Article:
Later in the release, Perez is quoted as saying, “Varner Road gets a lot of use and is among the roads in highest need of major work. This road repair project will make the road easier, safer and smoother to drive on, improving the commute for people driving to work, taking their children to school, and visiting local businesses.”

While it’s not mentioned in the news release, that stretch of road runs right past the arena development site.

Palm Desert’s Hileman expressed optimism that the commitments made to the city by the Oak View Group will be kept. “The planning commission is certainly confident,” Hileman said, “and they support the stipulations that their staff helped negotiate on our city’s behalf. …  We believe that we’re in good shape at this point.”

Brian Flynn, the attorney at Lozeau Drury LLP who is representing SAFER (Supporters Alliance for Environmental Responsibility), had previously discussed the organization’s environmental concerns with the Independent—including the fact that a full, recent environmental impact report had not been done for the arena site. Instead, the Oak View Group submitted an addendum to a 2007 report done by the Berger Foundation, the owner of the land. Flynn said he’s waiting to see whether accommodations that have been promised by the Oak View Group make it into the final plan.

“So, it’s kind of a holding pattern right now to make sure that those changes that were required (are implemented),” Flynn said. “But also, we still have issues with the (CEQA environmental report) addendum that go beyond the changes that were made, and are similar to comments we’ve made to the planning commission.”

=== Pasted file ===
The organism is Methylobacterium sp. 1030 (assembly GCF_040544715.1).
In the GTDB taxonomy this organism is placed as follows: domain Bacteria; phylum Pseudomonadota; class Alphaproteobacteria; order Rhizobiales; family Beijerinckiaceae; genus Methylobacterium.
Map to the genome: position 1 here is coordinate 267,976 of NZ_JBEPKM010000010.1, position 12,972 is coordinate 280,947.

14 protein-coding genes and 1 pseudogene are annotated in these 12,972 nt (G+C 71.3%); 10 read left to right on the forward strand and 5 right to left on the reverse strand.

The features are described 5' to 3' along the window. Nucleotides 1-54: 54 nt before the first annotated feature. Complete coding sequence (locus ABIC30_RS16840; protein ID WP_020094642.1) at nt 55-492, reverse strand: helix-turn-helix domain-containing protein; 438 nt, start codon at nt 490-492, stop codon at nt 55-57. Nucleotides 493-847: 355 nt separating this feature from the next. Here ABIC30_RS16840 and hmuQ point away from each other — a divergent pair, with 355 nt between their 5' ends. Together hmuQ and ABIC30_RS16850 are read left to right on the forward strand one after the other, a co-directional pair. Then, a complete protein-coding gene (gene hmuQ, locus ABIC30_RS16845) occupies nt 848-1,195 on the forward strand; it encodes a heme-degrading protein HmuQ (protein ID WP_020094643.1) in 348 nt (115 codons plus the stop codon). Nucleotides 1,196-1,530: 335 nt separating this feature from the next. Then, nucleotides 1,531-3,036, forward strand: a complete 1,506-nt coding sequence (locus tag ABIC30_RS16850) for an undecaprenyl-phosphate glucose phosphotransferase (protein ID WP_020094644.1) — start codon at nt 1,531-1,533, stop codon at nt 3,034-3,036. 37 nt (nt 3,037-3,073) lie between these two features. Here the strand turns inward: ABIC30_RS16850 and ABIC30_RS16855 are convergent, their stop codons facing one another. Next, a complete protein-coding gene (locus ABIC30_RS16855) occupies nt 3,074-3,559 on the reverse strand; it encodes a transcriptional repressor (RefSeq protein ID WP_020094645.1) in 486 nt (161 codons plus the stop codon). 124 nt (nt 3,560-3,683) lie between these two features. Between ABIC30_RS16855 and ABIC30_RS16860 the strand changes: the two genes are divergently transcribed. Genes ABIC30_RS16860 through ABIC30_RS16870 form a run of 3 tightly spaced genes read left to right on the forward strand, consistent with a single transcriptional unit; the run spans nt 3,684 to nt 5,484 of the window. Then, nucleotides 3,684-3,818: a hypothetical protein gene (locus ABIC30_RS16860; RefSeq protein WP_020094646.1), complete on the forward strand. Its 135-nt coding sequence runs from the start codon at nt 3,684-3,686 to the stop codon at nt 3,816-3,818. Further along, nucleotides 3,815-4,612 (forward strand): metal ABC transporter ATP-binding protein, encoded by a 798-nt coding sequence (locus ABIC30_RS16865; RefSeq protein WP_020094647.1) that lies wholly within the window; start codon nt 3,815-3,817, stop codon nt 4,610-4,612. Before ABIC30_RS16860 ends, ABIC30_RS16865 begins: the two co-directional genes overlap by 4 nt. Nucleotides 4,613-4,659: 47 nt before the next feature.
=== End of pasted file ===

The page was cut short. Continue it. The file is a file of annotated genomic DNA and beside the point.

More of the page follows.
What are some of those lingering areas of concern? “The specific concerns that we, and others, have raised, such as air quality, wildlife impacts and energy use, still remain the prime issues. … It’s still our position that a new (environmental impact report) is required. That’s been our position, and it still is.”

While SAFER is not currently involved in any pending legal action against either the county or the Oak View Group regarding the arena plan, SAFER won a small battle with a lawsuit filed on April 28 that sought a halt to grading activities that were permitted by the county before the project had been approved.

“We had a lawsuit on the grading, and we had filed a temporary restraining order injunction against the grading,” Flynn said. “There was a hearing on Friday, May 7, and the judge denied our request. However, one of the (issues) that we were raising was the fact that (OVG’s contractors) were not using Tier 4 emission-standards equipment, which is the cleanest equipment you can use. During the course of the hearing, (OVG) stated that they would transition to all Tier 4 equipment on that grading. So, that was a little bit of a silver lining since we weren’t able to stop the grading at this time; at least they are using cleaner equipment.”

What strategy will SAFER and Flynn pursue in anticipation of the May 25 Board of Supervisors meeting, where the arena plan’s final approval is slated to be on the agenda?

“SAFER will be submitting further comments to the Board of Supervisors, and we’re working on those now,” Flynn said. “So it’s kind of wait-until-the-next-step here.”

Kevin Fitzgerald is the staff writer for the Coachella Valley Independent. He started as a freelance writer for the Independent in June 2013, after he and his wife Linda moved from Los Angeles to Palm...